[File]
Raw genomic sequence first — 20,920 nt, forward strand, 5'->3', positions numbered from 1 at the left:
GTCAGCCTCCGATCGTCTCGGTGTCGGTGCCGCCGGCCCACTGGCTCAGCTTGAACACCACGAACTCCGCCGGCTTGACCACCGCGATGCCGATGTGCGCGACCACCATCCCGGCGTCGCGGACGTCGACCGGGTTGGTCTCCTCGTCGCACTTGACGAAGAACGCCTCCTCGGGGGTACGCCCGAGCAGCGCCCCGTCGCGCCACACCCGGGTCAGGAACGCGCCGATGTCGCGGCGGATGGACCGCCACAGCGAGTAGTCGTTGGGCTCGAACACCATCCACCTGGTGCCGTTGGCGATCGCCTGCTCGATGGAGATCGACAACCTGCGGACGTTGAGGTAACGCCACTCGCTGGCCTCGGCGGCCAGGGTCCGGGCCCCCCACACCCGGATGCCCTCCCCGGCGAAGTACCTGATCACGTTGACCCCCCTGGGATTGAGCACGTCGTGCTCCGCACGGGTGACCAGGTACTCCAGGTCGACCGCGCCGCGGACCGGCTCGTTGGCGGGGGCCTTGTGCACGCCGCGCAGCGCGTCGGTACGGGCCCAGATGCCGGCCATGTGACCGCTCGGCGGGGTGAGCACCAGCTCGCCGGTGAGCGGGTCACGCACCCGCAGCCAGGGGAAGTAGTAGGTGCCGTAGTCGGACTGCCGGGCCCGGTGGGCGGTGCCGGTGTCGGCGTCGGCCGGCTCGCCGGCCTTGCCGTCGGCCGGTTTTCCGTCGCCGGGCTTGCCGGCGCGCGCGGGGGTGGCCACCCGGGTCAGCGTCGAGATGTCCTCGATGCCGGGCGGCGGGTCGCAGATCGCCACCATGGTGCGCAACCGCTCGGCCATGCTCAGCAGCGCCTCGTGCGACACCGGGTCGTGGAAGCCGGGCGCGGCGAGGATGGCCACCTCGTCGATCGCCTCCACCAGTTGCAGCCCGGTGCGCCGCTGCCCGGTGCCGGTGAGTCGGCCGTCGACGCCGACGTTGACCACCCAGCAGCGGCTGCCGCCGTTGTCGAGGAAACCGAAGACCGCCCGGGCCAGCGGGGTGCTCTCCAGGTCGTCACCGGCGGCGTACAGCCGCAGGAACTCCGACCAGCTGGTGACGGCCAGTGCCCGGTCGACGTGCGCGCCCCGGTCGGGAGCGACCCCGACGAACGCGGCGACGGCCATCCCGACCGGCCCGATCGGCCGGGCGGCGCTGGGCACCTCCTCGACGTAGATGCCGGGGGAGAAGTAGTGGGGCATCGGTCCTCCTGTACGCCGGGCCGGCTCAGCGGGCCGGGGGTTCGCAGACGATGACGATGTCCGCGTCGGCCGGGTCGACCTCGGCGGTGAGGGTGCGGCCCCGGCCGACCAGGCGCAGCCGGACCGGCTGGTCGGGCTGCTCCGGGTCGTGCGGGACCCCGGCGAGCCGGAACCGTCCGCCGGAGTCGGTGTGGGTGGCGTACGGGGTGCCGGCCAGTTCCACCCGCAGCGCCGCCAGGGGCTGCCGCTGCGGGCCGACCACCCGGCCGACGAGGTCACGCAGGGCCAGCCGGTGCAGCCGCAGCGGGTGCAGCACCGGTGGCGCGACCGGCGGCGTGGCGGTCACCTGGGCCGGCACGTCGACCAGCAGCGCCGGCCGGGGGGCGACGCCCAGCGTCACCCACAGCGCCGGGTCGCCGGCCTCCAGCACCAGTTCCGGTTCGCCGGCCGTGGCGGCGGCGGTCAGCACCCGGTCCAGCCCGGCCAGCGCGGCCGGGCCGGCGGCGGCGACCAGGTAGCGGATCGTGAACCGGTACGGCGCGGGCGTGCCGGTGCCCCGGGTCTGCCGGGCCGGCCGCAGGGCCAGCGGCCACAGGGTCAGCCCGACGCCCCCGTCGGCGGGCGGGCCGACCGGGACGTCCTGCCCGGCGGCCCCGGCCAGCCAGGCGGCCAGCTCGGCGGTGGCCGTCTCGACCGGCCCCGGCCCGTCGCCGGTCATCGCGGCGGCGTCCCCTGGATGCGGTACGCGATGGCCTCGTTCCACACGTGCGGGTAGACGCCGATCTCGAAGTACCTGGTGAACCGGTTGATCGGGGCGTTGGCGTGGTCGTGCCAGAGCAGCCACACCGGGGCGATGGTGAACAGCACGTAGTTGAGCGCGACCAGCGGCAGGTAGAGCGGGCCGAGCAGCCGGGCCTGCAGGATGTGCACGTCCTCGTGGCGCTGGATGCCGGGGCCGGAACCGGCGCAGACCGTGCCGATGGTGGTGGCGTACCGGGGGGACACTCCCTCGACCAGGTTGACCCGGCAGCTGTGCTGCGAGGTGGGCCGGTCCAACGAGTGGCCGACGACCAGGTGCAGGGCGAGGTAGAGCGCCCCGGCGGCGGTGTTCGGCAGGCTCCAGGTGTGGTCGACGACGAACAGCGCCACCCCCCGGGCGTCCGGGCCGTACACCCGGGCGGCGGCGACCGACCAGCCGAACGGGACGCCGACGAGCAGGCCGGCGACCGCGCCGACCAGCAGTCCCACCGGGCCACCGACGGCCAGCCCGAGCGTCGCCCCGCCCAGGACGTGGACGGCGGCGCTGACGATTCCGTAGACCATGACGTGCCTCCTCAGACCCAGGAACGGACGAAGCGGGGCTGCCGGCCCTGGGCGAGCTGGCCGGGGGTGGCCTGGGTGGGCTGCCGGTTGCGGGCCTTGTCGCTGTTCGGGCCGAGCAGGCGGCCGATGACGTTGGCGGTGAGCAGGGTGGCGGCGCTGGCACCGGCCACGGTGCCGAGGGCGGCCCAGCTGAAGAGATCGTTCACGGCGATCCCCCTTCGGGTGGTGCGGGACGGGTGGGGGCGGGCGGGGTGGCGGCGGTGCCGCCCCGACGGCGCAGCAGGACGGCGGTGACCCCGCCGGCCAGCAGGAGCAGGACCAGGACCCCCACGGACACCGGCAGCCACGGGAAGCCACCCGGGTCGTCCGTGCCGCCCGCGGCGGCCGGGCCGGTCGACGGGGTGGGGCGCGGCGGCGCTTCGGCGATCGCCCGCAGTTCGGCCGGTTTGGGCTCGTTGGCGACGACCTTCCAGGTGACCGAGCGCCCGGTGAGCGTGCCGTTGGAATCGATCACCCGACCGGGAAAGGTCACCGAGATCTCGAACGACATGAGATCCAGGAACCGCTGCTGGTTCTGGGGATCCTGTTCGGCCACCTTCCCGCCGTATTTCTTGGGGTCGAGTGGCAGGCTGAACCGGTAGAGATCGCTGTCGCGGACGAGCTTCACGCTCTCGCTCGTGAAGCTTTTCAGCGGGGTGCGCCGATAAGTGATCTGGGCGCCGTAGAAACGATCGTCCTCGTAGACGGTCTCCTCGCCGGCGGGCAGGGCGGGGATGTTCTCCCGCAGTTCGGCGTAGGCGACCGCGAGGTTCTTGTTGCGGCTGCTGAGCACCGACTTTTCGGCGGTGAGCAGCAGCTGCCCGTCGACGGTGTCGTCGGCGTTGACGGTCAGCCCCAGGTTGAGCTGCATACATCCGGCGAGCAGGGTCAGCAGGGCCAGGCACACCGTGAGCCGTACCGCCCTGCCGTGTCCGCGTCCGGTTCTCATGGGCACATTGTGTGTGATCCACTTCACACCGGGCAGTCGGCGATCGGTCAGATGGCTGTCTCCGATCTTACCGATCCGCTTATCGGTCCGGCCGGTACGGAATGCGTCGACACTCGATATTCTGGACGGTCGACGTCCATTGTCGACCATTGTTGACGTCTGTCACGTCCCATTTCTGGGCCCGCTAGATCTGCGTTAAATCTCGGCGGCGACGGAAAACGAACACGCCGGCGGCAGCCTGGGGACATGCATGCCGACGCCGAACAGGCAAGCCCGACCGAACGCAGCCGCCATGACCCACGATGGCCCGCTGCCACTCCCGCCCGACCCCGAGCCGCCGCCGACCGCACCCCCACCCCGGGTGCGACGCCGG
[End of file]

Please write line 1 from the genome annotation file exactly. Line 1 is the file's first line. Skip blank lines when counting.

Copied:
Raw genomic sequence first — 20,920 nt, forward strand, 5'->3', positions numbered from 1 at the left: